This is the Information Age, a century choked with facts and factoids, bites and gigabites. Yet, for all the blizzard of data, it has been a century of drought for Truth.
As the century has progressed, we have become increasingly suspicious of the very idea of Truth, to the point that many younger people simply no longer believe there is such a thing.
I ran into this attitude in a university art seminar I was asked to address. The brightest and most talented student in the class took exception to my exhortation that they use their art to discover truth.
Art, of course, often pretends to address “universal truths.”
“There is nothing universal,” she said, giving words to the common belief, which in itself is a sweepingly universal statement. “It’s all just personal preference.”
I asked her if she didn’t think that her art had validity for her viewers.
“No, it’s just my version. I don’t expect anyone else to believe it,” she said.
Why, then, I wondered, did she bother to make art? What was the point, beyond self-gratification?
It was, as I saw it, utter capitulation.
Yet, I still understood why she might think that way. It was a previous “universal truth” held by everyone from Aristotle to Southern Baptist Convention that prevented women from making art in the past — or at least kept them from being taken seriously. Universal truths held people back, subjected them, disenfranchised them, enslaved them, justified the status quo and glorified local circumstances — that is all she cared about the subject.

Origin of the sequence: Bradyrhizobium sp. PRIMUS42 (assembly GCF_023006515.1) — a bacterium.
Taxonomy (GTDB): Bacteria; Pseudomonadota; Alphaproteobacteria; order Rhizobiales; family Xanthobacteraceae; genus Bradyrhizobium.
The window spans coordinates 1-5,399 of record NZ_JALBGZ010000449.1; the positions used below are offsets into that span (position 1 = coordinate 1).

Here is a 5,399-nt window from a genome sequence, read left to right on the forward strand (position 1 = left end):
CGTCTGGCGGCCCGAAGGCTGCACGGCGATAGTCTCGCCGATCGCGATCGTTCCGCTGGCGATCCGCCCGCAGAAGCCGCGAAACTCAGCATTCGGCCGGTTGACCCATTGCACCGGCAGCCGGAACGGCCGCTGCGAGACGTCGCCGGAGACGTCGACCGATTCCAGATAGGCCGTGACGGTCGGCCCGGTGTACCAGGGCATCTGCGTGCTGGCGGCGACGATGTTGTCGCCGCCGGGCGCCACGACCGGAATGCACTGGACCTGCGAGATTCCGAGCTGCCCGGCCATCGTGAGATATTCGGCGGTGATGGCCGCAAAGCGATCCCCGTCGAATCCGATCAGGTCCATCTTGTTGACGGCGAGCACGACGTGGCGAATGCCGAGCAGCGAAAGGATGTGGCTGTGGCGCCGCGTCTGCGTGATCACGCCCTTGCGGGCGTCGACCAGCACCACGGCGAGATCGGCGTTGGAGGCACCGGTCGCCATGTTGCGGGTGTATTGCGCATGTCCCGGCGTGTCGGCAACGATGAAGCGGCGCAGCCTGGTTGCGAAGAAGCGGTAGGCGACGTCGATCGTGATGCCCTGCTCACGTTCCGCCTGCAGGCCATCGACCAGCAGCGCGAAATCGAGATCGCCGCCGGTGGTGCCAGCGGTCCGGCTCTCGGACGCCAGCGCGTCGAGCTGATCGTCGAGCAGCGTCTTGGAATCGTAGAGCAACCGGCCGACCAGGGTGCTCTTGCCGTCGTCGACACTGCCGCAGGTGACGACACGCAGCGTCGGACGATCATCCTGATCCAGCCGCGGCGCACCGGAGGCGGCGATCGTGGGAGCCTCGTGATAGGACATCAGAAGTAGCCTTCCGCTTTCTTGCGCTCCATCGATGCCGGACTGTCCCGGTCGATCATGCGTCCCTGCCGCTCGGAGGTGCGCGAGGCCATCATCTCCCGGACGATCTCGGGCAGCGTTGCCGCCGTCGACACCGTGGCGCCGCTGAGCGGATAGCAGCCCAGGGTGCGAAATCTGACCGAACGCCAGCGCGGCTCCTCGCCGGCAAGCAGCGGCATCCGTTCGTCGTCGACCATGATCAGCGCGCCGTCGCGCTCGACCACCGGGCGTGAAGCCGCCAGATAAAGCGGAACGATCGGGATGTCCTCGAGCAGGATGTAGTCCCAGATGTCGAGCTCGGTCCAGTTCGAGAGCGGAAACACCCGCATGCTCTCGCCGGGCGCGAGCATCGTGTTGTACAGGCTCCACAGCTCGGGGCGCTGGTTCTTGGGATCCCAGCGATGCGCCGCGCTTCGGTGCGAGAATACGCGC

The century has had its belly full of horror perpetrated in the name of “universal truths.” Cambodia cleared out its cities and slaughtered its citizens in the name of a great truth. The Soviet Union starved its provinces and imprisoned its best in the name of a “historical truth.” Germany’s big truth was a big lie and ended in genocide.
And in the centuries before ours, truth had a nasty habit of justifying colonialism, war, racism, the subjugation of women and the worst aspects of jingoistic nationalism. Just read any 19th Century justification of slavery. Is it any wonder that we have become nervous and twitchy about anyone claiming a franchise on Truth?
Even in our own time, those who profess to know the Truth habitually kill those who don’t agree. It doesn’t matter if they are Christian or Muslim, Tamil or Sikh. Truth is too often just a good excuse to blow each other to kingdom come. The nightly news carries new proof of this every day.
Yet, the loss of a sense of universal truth is in some ways just as bad.
We have no core beliefs to unify our culture; it fragments into interest groups and the groups fragment into individuals, each with his own desires and directions. The groups quarrel and soon, like Tutsis and Hutus, they are at each others throats.
Seven billion screaming ids. Either way, people wind up dead.
It used to be one of the functions of art and literature that it tested the veracity of purported truths, taking exception to ideas that had become outworn and making provisional stabs at creating substitutes. Art was the attempt to find universal truths that could stand up to the sulfuric acid used to separate the gold from metals more base.
As D.H. Lawrence said about the novel, meretricious ideas are easier to spot in fiction than in everyday life.
But the problem now is that it isn’t just that we no longer know which truth to believe, but that we simply don’t believe there is any truth.